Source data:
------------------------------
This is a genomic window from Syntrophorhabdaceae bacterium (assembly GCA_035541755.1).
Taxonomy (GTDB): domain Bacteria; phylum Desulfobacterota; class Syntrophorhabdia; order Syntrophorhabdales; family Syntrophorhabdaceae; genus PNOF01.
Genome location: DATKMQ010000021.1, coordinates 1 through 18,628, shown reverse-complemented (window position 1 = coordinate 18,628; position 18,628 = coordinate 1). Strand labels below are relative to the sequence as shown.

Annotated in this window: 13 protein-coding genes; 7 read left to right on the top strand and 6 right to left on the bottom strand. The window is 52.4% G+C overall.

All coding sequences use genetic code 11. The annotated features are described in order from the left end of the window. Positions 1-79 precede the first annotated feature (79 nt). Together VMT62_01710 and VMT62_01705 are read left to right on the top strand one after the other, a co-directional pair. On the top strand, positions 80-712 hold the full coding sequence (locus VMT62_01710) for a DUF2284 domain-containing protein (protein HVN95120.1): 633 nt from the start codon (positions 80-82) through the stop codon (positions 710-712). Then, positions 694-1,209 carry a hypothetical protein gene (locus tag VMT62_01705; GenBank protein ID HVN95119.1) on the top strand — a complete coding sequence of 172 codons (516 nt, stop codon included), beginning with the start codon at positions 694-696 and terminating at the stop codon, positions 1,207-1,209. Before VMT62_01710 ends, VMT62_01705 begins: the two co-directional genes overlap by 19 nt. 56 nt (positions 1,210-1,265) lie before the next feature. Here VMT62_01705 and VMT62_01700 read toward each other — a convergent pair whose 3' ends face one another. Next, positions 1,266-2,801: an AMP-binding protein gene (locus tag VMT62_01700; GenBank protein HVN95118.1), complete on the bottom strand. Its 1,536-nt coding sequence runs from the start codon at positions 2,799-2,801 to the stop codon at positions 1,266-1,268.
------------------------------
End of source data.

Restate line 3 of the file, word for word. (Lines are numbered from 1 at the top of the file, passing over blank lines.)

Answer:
Genome location: DATKMQ010000021.1, coordinates 1 through 18,628, shown reverse-complemented (window position 1 = coordinate 18,628; position 18,628 = coordinate 1). Strand labels below are relative to the sequence as shown.